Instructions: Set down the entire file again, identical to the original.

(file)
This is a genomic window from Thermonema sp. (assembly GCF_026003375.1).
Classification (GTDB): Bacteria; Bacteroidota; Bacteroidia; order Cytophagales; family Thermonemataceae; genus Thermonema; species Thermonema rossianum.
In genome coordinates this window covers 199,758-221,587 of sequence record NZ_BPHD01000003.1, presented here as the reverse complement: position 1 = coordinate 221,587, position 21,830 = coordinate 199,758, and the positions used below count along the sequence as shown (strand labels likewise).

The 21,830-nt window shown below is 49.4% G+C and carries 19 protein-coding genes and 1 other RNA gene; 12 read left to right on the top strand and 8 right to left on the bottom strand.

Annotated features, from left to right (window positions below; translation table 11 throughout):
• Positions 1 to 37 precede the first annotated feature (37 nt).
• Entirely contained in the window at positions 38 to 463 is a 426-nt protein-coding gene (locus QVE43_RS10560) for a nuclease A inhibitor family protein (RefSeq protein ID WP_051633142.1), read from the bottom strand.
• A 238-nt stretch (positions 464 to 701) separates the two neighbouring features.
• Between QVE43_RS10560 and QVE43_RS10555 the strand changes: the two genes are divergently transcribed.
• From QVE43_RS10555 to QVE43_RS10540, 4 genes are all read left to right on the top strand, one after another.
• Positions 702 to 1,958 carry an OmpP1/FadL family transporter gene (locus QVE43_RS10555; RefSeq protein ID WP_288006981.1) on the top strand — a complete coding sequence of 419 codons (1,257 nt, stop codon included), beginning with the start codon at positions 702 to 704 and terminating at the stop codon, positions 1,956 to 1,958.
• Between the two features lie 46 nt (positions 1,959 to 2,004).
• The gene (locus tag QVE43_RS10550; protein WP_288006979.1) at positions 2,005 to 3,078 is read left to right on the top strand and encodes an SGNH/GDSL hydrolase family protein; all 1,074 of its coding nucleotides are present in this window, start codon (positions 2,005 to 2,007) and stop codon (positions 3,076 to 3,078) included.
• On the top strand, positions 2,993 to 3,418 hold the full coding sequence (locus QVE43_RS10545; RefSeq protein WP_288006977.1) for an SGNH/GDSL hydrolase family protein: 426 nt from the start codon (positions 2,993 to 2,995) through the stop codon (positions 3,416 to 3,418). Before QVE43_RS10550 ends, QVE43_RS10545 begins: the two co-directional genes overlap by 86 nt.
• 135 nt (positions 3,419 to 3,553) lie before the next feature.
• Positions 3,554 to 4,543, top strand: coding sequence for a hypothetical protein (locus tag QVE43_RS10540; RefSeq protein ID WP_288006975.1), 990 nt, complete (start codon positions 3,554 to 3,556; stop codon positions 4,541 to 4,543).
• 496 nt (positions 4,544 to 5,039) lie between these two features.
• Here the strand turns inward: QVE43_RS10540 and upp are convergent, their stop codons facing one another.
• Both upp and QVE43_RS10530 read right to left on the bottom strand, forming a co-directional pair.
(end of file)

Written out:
This is a genomic window from Thermonema sp. (assembly GCF_026003375.1).
Classification (GTDB): Bacteria; Bacteroidota; Bacteroidia; order Cytophagales; family Thermonemataceae; genus Thermonema; species Thermonema rossianum.
In genome coordinates this window covers 199,758-221,587 of sequence record NZ_BPHD01000003.1, presented here as the reverse complement: position 1 = coordinate 221,587, position 21,830 = coordinate 199,758, and the positions used below count along the sequence as shown (strand labels likewise).

The 21,830-nt window shown below is 49.4% G+C and carries 19 protein-coding genes and 1 other RNA gene; 12 read left to right on the top strand and 8 right to left on the bottom strand.

Annotated features, from left to right (window positions below; translation table 11 throughout):
• Positions 1 to 37 precede the first annotated feature (37 nt).
• Entirely contained in the window at positions 38 to 463 is a 426-nt protein-coding gene (locus QVE43_RS10560) for a nuclease A inhibitor family protein (RefSeq protein ID WP_051633142.1), read from the bottom strand.
• A 238-nt stretch (positions 464 to 701) separates the two neighbouring features.
• Between QVE43_RS10560 and QVE43_RS10555 the strand changes: the two genes are divergently transcribed.
• From QVE43_RS10555 to QVE43_RS10540, 4 genes are all read left to right on the top strand, one after another.
• Positions 702 to 1,958 carry an OmpP1/FadL family transporter gene (locus QVE43_RS10555; RefSeq protein ID WP_288006981.1) on the top strand — a complete coding sequence of 419 codons (1,257 nt, stop codon included), beginning with the start codon at positions 702 to 704 and terminating at the stop codon, positions 1,956 to 1,958.
• Between the two features lie 46 nt (positions 1,959 to 2,004).
• The gene (locus tag QVE43_RS10550; protein WP_288006979.1) at positions 2,005 to 3,078 is read left to right on the top strand and encodes an SGNH/GDSL hydrolase family protein; all 1,074 of its coding nucleotides are present in this window, start codon (positions 2,005 to 2,007) and stop codon (positions 3,076 to 3,078) included.
• On the top strand, positions 2,993 to 3,418 hold the full coding sequence (locus QVE43_RS10545; RefSeq protein WP_288006977.1) for an SGNH/GDSL hydrolase family protein: 426 nt from the start codon (positions 2,993 to 2,995) through the stop codon (positions 3,416 to 3,418). Before QVE43_RS10550 ends, QVE43_RS10545 begins: the two co-directional genes overlap by 86 nt.
• 135 nt (positions 3,419 to 3,553) lie before the next feature.
• Positions 3,554 to 4,543, top strand: coding sequence for a hypothetical protein (locus tag QVE43_RS10540; RefSeq protein ID WP_288006975.1), 990 nt, complete (start codon positions 3,554 to 3,556; stop codon positions 4,541 to 4,543).
• 496 nt (positions 4,544 to 5,039) lie between these two features.
• Here the strand turns inward: QVE43_RS10540 and upp are convergent, their stop codons facing one another.
• Both upp and QVE43_RS10530 read right to left on the bottom strand, forming a co-directional pair.